Saturday, April 23, 2005

Passover came after Easter this year.

I will be going to a Seder tonight. Passover is late this year, and it is a rare year in that Passover comes after Easter. At the 1999 Drosophila Conference in Seattle the "fly board" first considered when to hold the 2005 Drosophila Conference. I thought I knew that Passover always follows Easter, so when someone (Elaine Strauss of the GSA) found that Easter was on March 26, I thought that we could avoid Passover by choosing later dates. I think that I even said so, so when someone else (Thom Kaufman) came up with a later date for Passover (April 24), I was surprised.

Theologically, it makes sense to celebrate Easter after Passover, because the Last Supper was a Passover Seder. Accordingly, early Christians did indeed celebrate Easter in "relationship with the full moon that falls during the Jewish month of Nisan" (from "Calendar," by David Duncan). However, the Christian world does not wish to tie their calendar to the Jewish calendar. Instead, Easter is usually celebrated on the first Sunday after the first full moon after the vernal equinox. Since Passover is almost always the first full moon after the vernal equinox, that amounts to the same thing. In fact, the Catholic church found it necessary to develop a lunar calendar for the purpose of dating Easter; a very useful discussion of this and other calendars can be found in the Catholic Encyclopedia. Another good book on this topic is "The Sun in the Church: Cathedrals as Solar Observatories" by J.L. Heilbron. In this century, Passover occurs no earlier than March 26 and no later than April 24, so this year is as late as it gets (the Naval Observatory provides a nice table of actual dates). I see that Adar II occurs in 2000, 2003, 2005, 2008, 2011, 2014, 2016, 2019, 2022, etc. (according to the 19 year Metonic cycle), with the latest dates for Passover occurring whenever this leap month occurs after two rather than three years. Passover falls after Easter in 2008, 2016 and 2024, three times in each 19 year cycle. There is a lot more to say about this, and I haven't even started on the Chinese calendar (more on that later).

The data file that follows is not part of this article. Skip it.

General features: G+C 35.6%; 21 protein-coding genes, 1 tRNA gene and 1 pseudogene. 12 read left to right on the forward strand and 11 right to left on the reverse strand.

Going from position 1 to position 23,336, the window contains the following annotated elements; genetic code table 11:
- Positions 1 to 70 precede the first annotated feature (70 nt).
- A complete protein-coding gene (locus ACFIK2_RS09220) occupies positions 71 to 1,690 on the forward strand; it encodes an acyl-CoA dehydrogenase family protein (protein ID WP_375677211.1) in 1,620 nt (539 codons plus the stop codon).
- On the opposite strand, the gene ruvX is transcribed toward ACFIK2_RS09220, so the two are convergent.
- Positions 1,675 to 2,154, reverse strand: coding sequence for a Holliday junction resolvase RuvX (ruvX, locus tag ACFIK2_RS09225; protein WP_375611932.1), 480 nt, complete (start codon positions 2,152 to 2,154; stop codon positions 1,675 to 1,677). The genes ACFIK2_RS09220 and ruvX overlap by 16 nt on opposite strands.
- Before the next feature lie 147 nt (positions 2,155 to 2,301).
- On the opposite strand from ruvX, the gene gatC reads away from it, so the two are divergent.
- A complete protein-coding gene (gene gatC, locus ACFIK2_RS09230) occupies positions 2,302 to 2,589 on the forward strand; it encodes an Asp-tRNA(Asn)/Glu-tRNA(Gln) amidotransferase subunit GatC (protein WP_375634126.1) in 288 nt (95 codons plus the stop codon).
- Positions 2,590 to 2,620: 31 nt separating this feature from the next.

Tuesday, April 05, 2005

Intermittent Fasting

It has been known for a long time that caloric restriction (a significant reduction in food intake – to 60-70% of normal levels) prolongs life,and improves health in many species (even including yeast!). Many people are interested in caloric restriction (for example, a caloric restriction support group on Yahoo! has 1,687 members) but relatively few people are willing to actually follow such an extreme diet. However, evidence that the benefits of caloric restriction result from the activation of a genetic program (involving insulin signaling and the gene SIRT1) rather than reduced metabolic activity per se has opened up the possibility that benefits can be achieved by other means. The current issue of Cell (February 25, 2005) is devoted to reviews on aging and includes an article by Lenny Guarente (PubMed) that makes this point in particular. One hope is finding a drug or dietary supplement that will do the job (perhaps resveratrol). I have paid more attention to the possibility that the same genetic program may be induced by intermittent fasting.

At the beginning of May last year (2004) I started a diet that involves not eating on Mondays, Wednesdays and Fridays. My diet was inspired in particular by a study (Anson et al., 2003) that reported beneficial effects on glucose metabolism and neuronal resistance to injury without an overall reduction in calorie intake. In this study, mice were assigned to four groups (ad libitum, intermittent fasting, caloric restriction and pair fed; this last group was given as much food as the intermittent fasting group ate, but on a daily basis). The intermittent fasting group did as well as the caloric restriction group on a variety of tests but enjoyed almost as much food as the ad libitum group (by making up the difference on days when food was available). A very recent paper by Hsieh et al. 2005 (Effects of Caloric Restriction on Cell Proliferation in Several Tissues in Mice: Role of Intermittent Feeding: PubMed; Am J Physiol Endocrinol Metab) reaches similar conclusions studying cell proliferation.

I fast between dinner of one day and dinner the next day, but eat dinner every day. The fast consists of no calories at all (I allow myself water, tea and coffee), and the precise duration depends on when we have dinner, according to the details of each day's schedule. While I normally fast three times each week, I am flexible. For example, I might allow myself to schedule lunch on a Friday after having fasted on Monday and Wednesday. In fact, I've done this only a few times since starting the diet. One week I postponed Friday's fast so that I fasted on Monday, Wednesday and Saturday that week.